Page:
The recent announcement of the rescheduled dates for the LA Galaxy and Minnesota United home games, along with the push of the FC Dallas game back a day resulted in a very busy 24-day stretch for the Five Stripes. In that period (from September 10 until October 3) they will be playing 8 games on an average rest of 4.75 days (math nerds will note that 24/8=3; I will explain later on!). That’s quite a task, to say the least, especially in a league where depth is at a premium. It’s enough to make Tata Martino feel he’s Jose Mourinho. Without the whining, though.
There are several reasons for this. The big issue for Atlanta United is of course the delayed construction of Mercedes-Benz Stadium. But there are also two FIFA international breaks during the second half of the MLS season, as well as an extended break for the CONCACAF Gold Cup (which MLS has not done in the past).
Obviously, those three breaks don’t affect just Atlanta; they affect the entire league. And that’s where things begin to look rather better for the team than they otherwise might. And in fact the first problem—stadium delays—in part works to offset the schedule compression forced by the breaks. The most obvious aspect of this is that of those 8 games, 7 are at home. That means that travel issues do not add to the fatigue that is going to set in. The one road game in that stretch is the second to last game, so it doesn’t really break up the home stand.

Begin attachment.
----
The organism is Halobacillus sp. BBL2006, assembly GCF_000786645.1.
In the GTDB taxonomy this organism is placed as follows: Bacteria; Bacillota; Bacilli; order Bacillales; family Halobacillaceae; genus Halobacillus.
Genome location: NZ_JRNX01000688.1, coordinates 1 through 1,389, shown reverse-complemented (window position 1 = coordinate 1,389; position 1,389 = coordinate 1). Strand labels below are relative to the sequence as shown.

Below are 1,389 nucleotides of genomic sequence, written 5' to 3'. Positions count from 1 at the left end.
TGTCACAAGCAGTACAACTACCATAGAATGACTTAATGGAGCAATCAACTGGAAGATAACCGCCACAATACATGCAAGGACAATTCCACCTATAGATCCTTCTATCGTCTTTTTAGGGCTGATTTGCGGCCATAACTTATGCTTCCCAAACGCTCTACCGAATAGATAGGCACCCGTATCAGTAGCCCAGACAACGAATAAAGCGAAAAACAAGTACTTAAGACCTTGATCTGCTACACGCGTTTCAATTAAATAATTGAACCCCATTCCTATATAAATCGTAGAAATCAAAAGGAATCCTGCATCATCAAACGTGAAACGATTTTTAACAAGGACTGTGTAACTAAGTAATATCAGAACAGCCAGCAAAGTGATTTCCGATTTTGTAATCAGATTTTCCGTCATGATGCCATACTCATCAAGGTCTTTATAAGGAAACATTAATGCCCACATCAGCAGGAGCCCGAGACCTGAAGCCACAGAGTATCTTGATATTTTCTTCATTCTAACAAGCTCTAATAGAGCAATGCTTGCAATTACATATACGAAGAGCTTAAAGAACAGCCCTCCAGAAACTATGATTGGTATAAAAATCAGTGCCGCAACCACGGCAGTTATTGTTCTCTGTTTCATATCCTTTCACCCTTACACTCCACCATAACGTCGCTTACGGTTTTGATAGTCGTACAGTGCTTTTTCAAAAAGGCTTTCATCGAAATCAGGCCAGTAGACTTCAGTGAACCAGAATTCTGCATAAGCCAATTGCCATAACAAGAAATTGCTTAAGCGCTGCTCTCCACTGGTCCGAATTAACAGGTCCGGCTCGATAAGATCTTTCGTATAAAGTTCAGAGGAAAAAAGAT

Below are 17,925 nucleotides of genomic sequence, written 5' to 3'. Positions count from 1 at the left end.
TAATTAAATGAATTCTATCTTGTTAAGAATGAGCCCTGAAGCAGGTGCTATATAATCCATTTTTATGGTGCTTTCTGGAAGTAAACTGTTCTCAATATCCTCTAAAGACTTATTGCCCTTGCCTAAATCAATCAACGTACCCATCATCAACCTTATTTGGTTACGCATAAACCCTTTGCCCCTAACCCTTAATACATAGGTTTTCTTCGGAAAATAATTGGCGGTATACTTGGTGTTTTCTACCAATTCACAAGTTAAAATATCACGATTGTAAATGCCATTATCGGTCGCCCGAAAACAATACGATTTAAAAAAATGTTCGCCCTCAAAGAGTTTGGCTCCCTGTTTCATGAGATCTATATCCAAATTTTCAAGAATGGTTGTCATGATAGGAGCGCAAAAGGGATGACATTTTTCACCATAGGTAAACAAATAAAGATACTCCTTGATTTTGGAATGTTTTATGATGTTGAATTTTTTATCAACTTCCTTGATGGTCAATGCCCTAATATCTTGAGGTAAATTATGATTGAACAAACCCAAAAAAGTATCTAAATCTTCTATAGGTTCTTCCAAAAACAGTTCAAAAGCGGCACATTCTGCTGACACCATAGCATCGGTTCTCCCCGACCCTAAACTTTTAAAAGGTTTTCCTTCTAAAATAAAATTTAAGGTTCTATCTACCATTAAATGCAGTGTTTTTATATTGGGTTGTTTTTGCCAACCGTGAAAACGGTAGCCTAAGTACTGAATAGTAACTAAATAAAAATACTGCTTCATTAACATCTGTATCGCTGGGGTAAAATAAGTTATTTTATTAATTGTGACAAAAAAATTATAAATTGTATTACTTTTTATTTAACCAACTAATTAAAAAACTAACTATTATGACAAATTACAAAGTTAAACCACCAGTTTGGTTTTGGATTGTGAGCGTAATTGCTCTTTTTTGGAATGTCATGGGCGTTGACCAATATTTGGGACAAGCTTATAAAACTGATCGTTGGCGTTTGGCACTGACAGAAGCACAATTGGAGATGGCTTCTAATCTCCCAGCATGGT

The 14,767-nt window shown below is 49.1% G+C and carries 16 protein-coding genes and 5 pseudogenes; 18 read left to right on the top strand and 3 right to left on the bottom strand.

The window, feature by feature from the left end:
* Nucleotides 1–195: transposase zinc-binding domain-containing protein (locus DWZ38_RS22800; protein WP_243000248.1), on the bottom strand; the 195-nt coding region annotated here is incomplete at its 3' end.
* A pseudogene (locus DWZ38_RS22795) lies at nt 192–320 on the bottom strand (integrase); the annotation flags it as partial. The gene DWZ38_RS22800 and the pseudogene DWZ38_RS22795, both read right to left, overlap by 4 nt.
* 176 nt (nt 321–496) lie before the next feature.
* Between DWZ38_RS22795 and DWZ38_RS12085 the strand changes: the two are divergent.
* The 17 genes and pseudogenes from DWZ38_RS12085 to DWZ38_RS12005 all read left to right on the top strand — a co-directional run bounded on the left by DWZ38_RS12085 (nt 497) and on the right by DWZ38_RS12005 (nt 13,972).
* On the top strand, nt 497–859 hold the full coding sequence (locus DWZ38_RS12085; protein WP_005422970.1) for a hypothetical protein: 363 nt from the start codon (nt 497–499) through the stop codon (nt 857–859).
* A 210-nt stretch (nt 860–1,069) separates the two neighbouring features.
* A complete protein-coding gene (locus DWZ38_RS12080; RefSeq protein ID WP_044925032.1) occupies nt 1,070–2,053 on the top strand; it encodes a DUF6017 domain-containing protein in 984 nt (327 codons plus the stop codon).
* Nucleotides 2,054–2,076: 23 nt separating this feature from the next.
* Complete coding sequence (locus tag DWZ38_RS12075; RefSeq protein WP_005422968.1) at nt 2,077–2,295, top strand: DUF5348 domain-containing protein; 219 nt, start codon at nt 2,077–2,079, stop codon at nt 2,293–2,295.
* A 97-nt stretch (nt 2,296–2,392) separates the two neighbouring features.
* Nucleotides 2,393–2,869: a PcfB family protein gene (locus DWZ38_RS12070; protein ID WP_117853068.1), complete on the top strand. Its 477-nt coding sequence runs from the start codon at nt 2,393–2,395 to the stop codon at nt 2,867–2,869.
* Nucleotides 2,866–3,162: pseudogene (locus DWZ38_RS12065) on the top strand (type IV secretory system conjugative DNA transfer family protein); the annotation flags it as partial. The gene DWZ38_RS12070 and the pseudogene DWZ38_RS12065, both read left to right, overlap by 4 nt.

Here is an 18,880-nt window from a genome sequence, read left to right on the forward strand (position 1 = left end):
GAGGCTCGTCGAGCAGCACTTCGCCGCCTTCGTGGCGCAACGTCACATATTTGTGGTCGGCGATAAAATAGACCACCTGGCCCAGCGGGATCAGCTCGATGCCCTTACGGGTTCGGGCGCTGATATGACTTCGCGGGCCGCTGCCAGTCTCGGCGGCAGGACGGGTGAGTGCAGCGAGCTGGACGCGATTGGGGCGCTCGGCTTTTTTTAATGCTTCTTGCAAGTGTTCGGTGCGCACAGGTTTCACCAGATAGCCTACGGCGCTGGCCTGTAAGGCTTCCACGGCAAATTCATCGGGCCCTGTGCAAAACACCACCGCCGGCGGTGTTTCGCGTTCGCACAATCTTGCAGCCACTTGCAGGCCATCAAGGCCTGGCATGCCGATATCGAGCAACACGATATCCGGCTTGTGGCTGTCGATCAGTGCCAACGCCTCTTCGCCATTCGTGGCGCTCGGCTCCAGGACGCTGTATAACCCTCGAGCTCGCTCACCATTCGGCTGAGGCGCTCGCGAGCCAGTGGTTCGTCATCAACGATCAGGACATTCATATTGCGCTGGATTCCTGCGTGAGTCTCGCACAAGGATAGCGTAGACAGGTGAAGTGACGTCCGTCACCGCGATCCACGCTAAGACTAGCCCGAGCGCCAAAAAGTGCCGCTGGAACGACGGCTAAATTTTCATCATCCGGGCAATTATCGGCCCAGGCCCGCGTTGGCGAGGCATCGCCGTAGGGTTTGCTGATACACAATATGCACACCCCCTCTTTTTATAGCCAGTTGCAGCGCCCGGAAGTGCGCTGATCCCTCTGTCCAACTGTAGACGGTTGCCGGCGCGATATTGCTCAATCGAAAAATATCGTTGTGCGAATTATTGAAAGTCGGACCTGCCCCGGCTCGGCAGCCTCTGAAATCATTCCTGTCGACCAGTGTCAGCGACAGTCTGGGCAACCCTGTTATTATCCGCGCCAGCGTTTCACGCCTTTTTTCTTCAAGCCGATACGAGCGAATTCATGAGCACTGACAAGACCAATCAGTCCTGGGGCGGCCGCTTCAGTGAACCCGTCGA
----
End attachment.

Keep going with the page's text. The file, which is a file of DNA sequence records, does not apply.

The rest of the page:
Conversely, it means that our opponents do have to travel. But a deeper review of the September schedule indicates that their problems extend beyond just the travel to Atlanta. Of those 8 games, four are midweek games. Which raises the question: what are those teams doing on the weekends around those midweek games? Well, obviously, the answer is, they have games. It gets better from there, though. Of the four games played on weekends, one is the first game, which follows immediately after a FIFA break, and of the other three, it turns out that two of our opponents have midweek games of their own leading up those games. And the last weekend opponent doesn’t exactly have it so good either.